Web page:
New Football Brain Injury Study: What Does It Mean?
A devastating disease has been found in the brains of 99 percent of NFL players whose brains were donated for research.
The disease, called chronic traumatic encephalopathy or CTE, has been linked to repeated blows to the head. Signs of the disease were observed in the brains of 110 out of 111 NFL players studied in research that was published recently in the Journal of the American Medical Association (JAMA).
To help shed light on the football brain injury study and its meaning, we asked Thomas Watanabe, MD, clinical director of the Drucker Brain Injury Center at Einstein Healthcare Network’s MossRehab, for his thoughts.
Q. Could you explain in layman’s terms what chronic traumatic encephalopathy is?
A. CTE is a progressive neurologic condition that affects some people who have had repeated impacts to the head. It can lead to changes in mood, behavior, thinking and a physical decline as well.
Q. CTE in football players has been studied before. What makes this research different?
A. This is the largest study to date that has looked at the percentage of football players who have developed evidence of CTE based on evaluations of their brains after they have died.
Q. What are the potential long-term effects?
A. People can have more difficulty living independently, interacting with others and moving about.
Q. How do we know CTE is linked to head blows?
A. There are characteristic signs of CTE that are found when one examines brain tissue. This has been linked to an exposure to blows to the head, as these findings have not been demonstrated in people who have not had such exposure.
Q. Do these findings have implications for younger players?
A. These findings may have implications for younger players. At present, it is uncertain if there is a threshold of number of hits to the head that may lead to CTE. There are likely genetic factors that make some people more or less at risk of developing CTE.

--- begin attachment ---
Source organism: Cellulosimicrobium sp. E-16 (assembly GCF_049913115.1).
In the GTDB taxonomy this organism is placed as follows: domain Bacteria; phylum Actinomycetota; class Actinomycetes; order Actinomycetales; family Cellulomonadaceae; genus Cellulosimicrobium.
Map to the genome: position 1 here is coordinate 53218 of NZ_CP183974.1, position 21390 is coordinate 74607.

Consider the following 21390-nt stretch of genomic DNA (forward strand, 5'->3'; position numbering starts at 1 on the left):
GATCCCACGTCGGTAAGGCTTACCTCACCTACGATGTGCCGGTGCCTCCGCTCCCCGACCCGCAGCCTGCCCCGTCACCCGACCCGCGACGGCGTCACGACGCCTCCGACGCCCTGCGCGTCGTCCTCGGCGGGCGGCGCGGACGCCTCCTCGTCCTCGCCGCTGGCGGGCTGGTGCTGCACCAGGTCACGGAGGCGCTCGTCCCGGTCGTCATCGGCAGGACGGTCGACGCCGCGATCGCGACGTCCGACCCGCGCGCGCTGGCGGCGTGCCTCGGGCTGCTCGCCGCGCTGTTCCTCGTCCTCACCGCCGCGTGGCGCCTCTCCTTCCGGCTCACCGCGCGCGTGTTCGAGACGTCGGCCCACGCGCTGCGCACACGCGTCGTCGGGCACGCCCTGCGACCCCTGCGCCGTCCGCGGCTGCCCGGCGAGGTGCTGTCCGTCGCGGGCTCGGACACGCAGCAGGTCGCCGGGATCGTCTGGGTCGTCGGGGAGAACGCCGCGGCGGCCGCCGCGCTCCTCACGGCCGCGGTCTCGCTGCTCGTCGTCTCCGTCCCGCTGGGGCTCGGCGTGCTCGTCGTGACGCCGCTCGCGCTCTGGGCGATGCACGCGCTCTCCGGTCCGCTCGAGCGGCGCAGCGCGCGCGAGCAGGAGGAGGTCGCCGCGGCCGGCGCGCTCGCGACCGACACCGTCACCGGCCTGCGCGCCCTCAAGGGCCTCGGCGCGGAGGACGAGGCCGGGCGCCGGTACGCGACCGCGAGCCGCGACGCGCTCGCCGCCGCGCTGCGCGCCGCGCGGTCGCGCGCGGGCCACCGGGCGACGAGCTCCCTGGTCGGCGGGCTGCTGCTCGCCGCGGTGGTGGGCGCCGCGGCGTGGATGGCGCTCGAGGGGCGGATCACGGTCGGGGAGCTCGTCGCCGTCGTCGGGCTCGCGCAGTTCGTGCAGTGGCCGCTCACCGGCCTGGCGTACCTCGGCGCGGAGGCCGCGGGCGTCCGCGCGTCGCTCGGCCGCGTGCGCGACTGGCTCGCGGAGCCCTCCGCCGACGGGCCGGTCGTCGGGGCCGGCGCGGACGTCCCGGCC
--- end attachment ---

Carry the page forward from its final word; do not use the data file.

It should be pointed out that the study is not a random sample of all professional football players, but rather those who made the decision to be involved in the study, likely because they had a suspicion that they might have this condition.
I think that the best interpretation of these results is that people exposed to multiple blows to the head have a risk of developing CTE, but the extent of that risk for the individual athlete, younger or older, is uncertain.
Q. What should players, coaches and parents be thinking about in terms of prevention? Or are head blows just an unavoidable part of playing football?
A. At present, it appears that impacts to the head (this includes hits to the head that are too minor to cause concussions) are the main risk factor for developing CTE. Presumably, decreasing the number of these impacts to the head would decrease the likelihood of developing CTE, but it is uncertain whether there is a threshold and what that threshold is.
It appears that the only way to truly prevent CTE in football would be to eliminate any impact to the head, which would clearly mean a significant change in how American football is played.